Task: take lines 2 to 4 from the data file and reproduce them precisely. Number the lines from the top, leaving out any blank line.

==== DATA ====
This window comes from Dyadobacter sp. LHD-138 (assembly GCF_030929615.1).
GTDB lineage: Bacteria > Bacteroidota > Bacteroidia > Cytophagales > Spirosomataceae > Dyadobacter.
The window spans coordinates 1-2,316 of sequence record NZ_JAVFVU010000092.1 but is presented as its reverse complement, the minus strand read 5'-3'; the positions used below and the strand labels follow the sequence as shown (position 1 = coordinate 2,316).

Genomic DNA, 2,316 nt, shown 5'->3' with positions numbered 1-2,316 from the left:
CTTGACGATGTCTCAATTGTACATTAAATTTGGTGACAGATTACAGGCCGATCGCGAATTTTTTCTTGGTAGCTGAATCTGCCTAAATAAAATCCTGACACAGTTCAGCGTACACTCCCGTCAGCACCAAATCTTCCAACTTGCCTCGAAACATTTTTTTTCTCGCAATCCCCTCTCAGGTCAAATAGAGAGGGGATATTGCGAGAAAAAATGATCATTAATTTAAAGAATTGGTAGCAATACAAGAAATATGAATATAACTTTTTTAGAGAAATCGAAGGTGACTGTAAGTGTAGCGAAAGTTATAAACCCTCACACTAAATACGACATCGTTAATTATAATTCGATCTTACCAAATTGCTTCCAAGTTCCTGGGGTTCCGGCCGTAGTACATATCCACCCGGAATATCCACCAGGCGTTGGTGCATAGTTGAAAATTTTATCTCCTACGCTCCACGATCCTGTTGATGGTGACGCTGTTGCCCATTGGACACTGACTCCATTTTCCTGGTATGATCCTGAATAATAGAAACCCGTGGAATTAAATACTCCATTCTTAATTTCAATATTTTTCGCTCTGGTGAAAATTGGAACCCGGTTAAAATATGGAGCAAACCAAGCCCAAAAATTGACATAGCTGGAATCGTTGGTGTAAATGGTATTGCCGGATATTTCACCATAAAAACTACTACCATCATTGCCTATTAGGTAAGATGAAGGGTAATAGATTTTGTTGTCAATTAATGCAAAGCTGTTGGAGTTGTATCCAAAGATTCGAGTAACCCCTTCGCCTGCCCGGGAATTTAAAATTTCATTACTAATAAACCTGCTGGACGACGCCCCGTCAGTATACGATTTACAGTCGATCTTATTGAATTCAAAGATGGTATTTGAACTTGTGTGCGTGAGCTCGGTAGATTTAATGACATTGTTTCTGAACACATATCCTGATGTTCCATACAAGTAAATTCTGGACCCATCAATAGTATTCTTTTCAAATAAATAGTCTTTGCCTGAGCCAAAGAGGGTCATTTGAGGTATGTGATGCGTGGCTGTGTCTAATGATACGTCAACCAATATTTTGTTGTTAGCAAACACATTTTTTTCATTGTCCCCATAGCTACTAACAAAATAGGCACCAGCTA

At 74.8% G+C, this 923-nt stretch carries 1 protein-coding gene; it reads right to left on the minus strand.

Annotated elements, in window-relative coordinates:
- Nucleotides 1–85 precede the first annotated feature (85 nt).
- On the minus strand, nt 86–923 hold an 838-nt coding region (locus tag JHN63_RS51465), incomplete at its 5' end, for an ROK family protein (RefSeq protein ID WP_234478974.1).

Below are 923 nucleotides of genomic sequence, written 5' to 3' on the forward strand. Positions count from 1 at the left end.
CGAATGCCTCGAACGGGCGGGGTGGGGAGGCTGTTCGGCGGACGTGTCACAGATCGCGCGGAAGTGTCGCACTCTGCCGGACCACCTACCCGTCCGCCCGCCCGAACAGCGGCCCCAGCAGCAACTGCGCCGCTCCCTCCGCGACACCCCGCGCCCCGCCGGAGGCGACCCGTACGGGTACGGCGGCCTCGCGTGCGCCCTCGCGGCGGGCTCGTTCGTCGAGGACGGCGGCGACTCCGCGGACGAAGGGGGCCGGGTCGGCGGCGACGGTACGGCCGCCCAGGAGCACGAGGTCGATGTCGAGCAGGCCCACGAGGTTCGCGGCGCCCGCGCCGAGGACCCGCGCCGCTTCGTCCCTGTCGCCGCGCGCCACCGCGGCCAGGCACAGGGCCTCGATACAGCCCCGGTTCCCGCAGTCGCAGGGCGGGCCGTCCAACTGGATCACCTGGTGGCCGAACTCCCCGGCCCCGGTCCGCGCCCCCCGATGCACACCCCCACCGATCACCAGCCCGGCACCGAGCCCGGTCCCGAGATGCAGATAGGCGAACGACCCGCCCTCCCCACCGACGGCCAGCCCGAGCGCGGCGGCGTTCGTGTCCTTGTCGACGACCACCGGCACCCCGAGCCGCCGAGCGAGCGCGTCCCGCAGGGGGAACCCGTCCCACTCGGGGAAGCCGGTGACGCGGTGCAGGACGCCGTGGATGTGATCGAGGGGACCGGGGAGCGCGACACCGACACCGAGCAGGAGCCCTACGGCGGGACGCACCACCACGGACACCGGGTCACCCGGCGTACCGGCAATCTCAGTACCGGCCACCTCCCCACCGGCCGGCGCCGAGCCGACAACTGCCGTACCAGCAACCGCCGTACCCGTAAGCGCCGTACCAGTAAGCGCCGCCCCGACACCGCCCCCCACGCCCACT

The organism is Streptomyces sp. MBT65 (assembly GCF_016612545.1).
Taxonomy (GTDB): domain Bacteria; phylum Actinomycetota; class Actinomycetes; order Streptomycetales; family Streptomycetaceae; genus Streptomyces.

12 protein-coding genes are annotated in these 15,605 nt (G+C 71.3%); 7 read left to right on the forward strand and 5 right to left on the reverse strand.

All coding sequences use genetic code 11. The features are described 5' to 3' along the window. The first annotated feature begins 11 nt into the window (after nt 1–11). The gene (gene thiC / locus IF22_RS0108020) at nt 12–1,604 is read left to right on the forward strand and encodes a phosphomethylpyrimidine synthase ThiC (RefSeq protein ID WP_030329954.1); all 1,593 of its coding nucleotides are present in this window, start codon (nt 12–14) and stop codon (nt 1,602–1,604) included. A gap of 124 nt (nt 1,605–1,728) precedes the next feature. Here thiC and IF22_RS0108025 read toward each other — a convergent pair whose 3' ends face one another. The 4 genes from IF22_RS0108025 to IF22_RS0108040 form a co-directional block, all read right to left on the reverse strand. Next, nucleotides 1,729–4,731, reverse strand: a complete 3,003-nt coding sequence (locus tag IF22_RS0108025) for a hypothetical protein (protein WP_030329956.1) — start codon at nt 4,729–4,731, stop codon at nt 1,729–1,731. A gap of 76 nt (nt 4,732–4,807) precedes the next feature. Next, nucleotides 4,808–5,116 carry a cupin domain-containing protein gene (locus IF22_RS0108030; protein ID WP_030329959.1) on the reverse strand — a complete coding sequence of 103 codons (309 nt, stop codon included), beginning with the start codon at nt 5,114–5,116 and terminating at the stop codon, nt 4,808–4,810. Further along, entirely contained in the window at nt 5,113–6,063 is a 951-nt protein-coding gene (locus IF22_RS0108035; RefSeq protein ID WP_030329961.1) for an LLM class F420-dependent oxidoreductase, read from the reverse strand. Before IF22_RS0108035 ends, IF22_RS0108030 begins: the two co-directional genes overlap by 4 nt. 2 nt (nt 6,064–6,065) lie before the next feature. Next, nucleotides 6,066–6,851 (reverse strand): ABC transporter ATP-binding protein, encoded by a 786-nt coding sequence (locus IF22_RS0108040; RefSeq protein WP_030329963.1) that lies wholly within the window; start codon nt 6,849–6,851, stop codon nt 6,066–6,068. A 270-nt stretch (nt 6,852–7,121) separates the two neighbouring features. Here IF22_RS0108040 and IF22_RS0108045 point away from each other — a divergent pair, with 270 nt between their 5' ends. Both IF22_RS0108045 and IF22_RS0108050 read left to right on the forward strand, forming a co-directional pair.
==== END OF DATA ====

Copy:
GTDB lineage: Bacteria > Bacteroidota > Bacteroidia > Cytophagales > Spirosomataceae > Dyadobacter.
The window spans coordinates 1-2,316 of sequence record NZ_JAVFVU010000092.1 but is presented as its reverse complement, the minus strand read 5'-3'; the positions used below and the strand labels follow the sequence as shown (position 1 = coordinate 2,316).

Genomic DNA, 2,316 nt, shown 5'->3' with positions numbered 1-2,316 from the left: